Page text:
U.S. offshore oil production on the rise

January production from the Gulf of Mexico already was already breaking records.
By Daniel J. Graeber Follow @dan_graeber Contact the Author   |  April 13, 2017 at 6:23 AM
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April 13 (UPI) -- With two oil fields in the Gulf of Mexico starting production this year, and five on tap for 2018, offshore production is set to increase, a U.S. report found.

Eight new fields in the U.S. waters of the Gulf of Mexico started producing oil last year, leading to a high-water mark of 1.6 million barrels per day, beating the previous record set in 2009 by 44,000 bpd. By January, regional offshore production was up another half million barrels on a daily basis.

A March report from analytical group Wood Mackenzie found the cost to break even on oil and gas projects in deep waters, the U.S. Gulf of Mexico in particular, has dropped from around $70 per barrel to below $50 per barrel in some cases. Since 2014, Wood Mackenzie estimates the average cost to develop deep water projects has dropped more than 20 percent.

Lower crude oil prices last year curbed operations in the inland U.S. shale basins and total domestic oil production is responding positively to improving market conditions. A report from the U.S. Energy Information Administration said that, because of the time it takes to get offshore operations up and running, the Gulf of Mexico is less vulnerable to large swings in oil prices. With more than a dozen new fields in or entering into production, output is on the rise.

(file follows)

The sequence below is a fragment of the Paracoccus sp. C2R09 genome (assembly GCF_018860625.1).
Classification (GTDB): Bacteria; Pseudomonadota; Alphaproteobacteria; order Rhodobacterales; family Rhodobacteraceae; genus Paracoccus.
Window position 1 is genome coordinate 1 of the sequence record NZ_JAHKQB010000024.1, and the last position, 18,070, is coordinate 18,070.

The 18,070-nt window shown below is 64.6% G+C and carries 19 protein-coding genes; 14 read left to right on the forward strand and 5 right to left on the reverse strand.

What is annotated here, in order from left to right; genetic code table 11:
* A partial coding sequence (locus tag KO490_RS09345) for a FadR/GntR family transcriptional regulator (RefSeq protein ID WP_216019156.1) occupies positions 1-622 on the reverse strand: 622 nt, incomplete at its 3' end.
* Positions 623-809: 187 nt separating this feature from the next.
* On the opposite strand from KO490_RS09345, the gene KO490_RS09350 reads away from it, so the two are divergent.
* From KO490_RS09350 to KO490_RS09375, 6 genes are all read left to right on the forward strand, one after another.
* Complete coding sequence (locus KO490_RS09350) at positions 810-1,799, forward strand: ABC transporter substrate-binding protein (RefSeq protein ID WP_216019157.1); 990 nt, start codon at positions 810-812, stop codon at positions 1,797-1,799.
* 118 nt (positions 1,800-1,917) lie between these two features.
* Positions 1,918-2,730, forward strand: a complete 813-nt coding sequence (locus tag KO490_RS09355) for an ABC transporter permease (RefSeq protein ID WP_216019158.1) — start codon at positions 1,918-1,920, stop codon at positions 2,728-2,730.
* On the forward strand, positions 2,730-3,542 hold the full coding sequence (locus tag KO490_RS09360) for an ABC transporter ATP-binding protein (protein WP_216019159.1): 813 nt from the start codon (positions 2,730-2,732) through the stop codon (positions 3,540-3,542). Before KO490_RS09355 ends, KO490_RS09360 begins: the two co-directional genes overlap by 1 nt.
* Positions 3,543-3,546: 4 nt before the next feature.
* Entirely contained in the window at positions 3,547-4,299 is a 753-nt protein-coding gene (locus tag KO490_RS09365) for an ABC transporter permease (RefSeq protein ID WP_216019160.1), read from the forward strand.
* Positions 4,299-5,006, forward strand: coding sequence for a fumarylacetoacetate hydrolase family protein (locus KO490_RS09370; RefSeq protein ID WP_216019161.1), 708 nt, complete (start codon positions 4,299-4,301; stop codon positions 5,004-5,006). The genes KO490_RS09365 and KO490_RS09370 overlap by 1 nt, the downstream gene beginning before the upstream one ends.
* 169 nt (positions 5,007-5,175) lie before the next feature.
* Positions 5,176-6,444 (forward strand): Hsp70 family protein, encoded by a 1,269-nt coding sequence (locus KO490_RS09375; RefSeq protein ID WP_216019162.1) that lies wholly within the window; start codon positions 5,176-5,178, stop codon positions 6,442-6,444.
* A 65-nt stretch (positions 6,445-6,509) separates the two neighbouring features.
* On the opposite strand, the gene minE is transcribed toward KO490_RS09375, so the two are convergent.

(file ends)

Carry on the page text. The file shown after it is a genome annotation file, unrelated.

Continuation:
"Based on anticipated production levels at these new fields and existing fields, annual crude oil production in the Gulf of Mexico is expected to increase to an average of 1.7 million bpd in 2017 and 1.9 million bpd in 2018," the EIA's report read.

Wood Mackenzie noted that, just as development costs shrink, so does the pool of competition. More than 70 percent of the deepwater projects in consideration are operated by just eight companies.

Oil prices in some cases are at least $40 per barrel lower than when some of the fields in the Gulf of Mexico were discovered. That means there could be a long-term impact in the region as weaker market conditions catch up with offshore operations.

"The number of rotary rigs operating in the Gulf of Mexico decreased from an average of 55 in 2014, when the Brent crude oil spot price began dropping, to 22 in 2016," the EIA reported.

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